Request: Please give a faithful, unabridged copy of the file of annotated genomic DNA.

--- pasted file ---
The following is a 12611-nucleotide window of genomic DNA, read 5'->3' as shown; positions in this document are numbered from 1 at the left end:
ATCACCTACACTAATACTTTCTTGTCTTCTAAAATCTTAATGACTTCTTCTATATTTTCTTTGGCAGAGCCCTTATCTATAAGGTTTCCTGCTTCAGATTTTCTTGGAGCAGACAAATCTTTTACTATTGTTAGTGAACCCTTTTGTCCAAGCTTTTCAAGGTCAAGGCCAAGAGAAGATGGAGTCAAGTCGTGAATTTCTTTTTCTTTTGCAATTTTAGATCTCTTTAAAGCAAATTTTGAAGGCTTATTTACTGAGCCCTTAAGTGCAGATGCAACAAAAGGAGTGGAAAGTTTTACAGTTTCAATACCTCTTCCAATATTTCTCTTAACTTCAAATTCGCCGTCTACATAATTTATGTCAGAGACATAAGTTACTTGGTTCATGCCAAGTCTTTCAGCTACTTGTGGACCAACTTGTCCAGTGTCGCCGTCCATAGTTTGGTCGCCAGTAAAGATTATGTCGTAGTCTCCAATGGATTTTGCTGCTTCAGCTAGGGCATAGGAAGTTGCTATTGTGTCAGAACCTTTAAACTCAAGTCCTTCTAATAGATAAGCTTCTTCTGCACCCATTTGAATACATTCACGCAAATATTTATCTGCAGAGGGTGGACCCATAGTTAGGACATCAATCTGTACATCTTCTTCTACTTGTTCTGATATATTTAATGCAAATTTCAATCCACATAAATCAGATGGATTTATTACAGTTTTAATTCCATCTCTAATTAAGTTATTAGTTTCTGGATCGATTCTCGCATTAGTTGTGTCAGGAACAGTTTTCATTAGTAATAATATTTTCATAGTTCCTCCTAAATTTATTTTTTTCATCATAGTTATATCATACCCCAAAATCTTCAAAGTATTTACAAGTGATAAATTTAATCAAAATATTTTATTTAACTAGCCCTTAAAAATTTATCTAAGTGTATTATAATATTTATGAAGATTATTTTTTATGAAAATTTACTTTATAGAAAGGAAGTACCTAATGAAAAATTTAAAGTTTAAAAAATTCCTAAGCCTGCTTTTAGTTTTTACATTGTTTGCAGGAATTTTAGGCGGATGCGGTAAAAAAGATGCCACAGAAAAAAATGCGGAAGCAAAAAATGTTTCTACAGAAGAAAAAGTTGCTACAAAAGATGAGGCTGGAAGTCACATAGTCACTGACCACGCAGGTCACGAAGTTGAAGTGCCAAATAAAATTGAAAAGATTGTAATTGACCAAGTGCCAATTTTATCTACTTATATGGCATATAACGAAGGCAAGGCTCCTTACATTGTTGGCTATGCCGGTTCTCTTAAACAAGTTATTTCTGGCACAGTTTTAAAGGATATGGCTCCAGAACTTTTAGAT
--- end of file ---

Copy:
The following is a 12611-nucleotide window of genomic DNA, read 5'->3' as shown; positions in this document are numbered from 1 at the left end:
ATCACCTACACTAATACTTTCTTGTCTTCTAAAATCTTAATGACTTCTTCTATATTTTCTTTGGCAGAGCCCTTATCTATAAGGTTTCCTGCTTCAGATTTTCTTGGAGCAGACAAATCTTTTACTATTGTTAGTGAACCCTTTTGTCCAAGCTTTTCAAGGTCAAGGCCAAGAGAAGATGGAGTCAAGTCGTGAATTTCTTTTTCTTTTGCAATTTTAGATCTCTTTAAAGCAAATTTTGAAGGCTTATTTACTGAGCCCTTAAGTGCAGATGCAACAAAAGGAGTGGAAAGTTTTACAGTTTCAATACCTCTTCCAATATTTCTCTTAACTTCAAATTCGCCGTCTACATAATTTATGTCAGAGACATAAGTTACTTGGTTCATGCCAAGTCTTTCAGCTACTTGTGGACCAACTTGTCCAGTGTCGCCGTCCATAGTTTGGTCGCCAGTAAAGATTATGTCGTAGTCTCCAATGGATTTTGCTGCTTCAGCTAGGGCATAGGAAGTTGCTATTGTGTCAGAACCTTTAAACTCAAGTCCTTCTAATAGATAAGCTTCTTCTGCACCCATTTGAATACATTCACGCAAATATTTATCTGCAGAGGGTGGACCCATAGTTAGGACATCAATCTGTACATCTTCTTCTACTTGTTCTGATATATTTAATGCAAATTTCAATCCACATAAATCAGATGGATTTATTACAGTTTTAATTCCATCTCTAATTAAGTTATTAGTTTCTGGATCGATTCTCGCATTAGTTGTGTCAGGAACAGTTTTCATTAGTAATAATATTTTCATAGTTCCTCCTAAATTTATTTTTTTCATCATAGTTATATCATACCCCAAAATCTTCAAAGTATTTACAAGTGATAAATTTAATCAAAATATTTTATTTAACTAGCCCTTAAAAATTTATCTAAGTGTATTATAATATTTATGAAGATTATTTTTTATGAAAATTTACTTTATAGAAAGGAAGTACCTAATGAAAAATTTAAAGTTTAAAAAATTCCTAAGCCTGCTTTTAGTTTTTACATTGTTTGCAGGAATTTTAGGCGGATGCGGTAAAAAAGATGCCACAGAAAAAAATGCGGAAGCAAAAAATGTTTCTACAGAAGAAAAAGTTGCTACAAAAGATGAGGCTGGAAGTCACATAGTCACTGACCACGCAGGTCACGAAGTTGAAGTGCCAAATAAAATTGAAAAGATTGTAATTGACCAAGTGCCAATTTTATCTACTTATATGGCATATAACGAAGGCAAGGCTCCTTACATTGTTGGCTATGCCGGTTCTCTTAAACAAGTTATTTCTGGCACAGTTTTAAAGGATATGGCTCCAGAACTTTTAGAT